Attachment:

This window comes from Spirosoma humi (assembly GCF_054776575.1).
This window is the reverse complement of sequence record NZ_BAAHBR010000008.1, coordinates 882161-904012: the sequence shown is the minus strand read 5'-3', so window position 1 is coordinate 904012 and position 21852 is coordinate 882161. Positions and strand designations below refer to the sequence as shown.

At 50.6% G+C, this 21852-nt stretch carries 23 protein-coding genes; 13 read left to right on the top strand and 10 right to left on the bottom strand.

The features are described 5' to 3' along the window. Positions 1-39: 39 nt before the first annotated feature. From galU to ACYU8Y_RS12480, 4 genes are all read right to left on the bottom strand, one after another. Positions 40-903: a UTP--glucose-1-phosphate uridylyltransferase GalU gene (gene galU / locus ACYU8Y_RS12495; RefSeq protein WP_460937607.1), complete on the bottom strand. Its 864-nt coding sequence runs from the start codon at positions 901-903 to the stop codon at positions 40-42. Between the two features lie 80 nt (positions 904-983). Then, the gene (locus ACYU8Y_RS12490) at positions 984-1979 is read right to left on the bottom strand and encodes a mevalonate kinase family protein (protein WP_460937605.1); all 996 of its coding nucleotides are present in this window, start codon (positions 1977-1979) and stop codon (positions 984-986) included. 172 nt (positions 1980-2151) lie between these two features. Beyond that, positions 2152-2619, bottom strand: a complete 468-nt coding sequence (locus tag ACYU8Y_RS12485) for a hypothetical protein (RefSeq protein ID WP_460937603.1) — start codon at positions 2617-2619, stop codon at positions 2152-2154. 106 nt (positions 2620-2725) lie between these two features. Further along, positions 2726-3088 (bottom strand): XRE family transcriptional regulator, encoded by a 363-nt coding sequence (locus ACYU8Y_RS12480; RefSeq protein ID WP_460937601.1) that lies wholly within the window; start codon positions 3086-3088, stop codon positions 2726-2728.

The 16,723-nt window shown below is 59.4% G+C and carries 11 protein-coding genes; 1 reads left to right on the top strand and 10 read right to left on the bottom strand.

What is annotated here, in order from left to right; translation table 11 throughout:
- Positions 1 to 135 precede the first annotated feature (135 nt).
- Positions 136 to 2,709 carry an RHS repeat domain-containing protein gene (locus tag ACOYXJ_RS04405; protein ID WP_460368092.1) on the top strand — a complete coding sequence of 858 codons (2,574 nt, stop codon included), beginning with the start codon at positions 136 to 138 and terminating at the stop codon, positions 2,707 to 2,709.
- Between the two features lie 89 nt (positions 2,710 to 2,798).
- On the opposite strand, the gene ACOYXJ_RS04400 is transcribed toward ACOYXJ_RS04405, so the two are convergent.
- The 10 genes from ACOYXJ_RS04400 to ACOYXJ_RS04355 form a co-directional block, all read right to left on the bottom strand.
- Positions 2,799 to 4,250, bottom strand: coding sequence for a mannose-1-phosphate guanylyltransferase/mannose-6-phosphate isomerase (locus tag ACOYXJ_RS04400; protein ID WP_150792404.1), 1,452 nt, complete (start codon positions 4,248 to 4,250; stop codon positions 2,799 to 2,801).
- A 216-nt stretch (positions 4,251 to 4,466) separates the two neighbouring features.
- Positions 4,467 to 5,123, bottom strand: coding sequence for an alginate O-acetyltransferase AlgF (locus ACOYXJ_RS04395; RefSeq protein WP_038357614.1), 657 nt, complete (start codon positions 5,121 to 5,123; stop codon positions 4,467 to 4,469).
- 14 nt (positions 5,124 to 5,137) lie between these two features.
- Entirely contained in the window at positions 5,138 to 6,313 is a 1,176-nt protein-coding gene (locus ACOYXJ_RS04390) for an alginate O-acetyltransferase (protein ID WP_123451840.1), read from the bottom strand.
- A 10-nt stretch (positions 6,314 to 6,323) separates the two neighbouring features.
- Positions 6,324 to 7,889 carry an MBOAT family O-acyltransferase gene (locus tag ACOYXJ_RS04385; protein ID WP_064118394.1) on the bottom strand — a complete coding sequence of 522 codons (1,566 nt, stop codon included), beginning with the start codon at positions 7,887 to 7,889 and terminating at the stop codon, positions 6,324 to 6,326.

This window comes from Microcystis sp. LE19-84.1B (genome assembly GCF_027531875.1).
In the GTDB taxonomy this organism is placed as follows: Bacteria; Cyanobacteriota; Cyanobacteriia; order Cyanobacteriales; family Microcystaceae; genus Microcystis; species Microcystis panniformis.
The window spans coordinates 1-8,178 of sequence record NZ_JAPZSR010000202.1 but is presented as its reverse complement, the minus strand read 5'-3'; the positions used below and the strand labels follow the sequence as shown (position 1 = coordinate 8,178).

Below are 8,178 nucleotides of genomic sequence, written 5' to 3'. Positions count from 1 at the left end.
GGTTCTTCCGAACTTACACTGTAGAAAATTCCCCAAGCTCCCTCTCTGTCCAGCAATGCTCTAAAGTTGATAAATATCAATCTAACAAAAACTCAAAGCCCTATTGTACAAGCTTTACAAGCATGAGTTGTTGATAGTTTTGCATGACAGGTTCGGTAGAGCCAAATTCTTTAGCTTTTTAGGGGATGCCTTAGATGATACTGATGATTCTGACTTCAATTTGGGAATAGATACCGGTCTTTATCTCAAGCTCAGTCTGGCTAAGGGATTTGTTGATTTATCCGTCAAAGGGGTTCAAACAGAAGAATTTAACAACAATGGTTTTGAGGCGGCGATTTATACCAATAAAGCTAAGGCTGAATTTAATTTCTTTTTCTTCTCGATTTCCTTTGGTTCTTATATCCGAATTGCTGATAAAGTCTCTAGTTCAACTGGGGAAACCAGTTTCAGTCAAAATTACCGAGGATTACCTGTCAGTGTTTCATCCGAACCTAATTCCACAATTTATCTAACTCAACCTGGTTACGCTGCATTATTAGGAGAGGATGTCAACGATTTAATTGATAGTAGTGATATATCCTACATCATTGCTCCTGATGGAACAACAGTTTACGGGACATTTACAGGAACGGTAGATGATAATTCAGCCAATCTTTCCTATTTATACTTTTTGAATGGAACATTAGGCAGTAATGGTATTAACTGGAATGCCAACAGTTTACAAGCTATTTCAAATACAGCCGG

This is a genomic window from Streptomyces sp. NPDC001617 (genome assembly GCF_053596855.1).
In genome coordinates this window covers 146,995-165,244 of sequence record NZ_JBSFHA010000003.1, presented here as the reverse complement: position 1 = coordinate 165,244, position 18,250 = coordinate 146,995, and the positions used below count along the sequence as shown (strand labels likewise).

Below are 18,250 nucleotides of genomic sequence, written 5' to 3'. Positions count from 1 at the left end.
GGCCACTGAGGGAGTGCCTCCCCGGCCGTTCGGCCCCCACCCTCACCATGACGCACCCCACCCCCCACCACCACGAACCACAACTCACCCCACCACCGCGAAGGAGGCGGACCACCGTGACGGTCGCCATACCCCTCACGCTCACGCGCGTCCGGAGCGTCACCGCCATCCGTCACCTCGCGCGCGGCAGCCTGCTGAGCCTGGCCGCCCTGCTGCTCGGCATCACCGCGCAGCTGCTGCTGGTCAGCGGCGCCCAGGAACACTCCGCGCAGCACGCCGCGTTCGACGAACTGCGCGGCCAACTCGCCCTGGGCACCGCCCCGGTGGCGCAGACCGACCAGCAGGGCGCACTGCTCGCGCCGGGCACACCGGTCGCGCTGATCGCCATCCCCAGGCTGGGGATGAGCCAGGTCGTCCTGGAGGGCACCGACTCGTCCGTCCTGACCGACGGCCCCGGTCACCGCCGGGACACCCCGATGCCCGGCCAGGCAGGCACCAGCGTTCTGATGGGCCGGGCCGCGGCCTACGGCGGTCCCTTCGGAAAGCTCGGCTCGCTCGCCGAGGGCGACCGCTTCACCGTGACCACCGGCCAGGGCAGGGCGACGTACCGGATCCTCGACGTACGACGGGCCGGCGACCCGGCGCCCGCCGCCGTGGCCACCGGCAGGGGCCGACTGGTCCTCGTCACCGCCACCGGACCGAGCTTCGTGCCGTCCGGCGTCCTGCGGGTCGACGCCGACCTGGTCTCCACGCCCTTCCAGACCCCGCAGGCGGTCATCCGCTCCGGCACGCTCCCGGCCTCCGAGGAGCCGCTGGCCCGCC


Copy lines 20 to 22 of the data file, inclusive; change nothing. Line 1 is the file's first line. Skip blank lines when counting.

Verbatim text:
In the GTDB taxonomy this organism is placed as follows: Bacteria; Cyanobacteriota; Cyanobacteriia; order Cyanobacteriales; family Microcystaceae; genus Microcystis; species Microcystis panniformis.
The window spans coordinates 1-8,178 of sequence record NZ_JAPZSR010000202.1 but is presented as its reverse complement, the minus strand read 5'-3'; the positions used below and the strand labels follow the sequence as shown (position 1 = coordinate 8,178).

Below are 8,178 nucleotides of genomic sequence, written 5' to 3'. Positions count from 1 at the left end.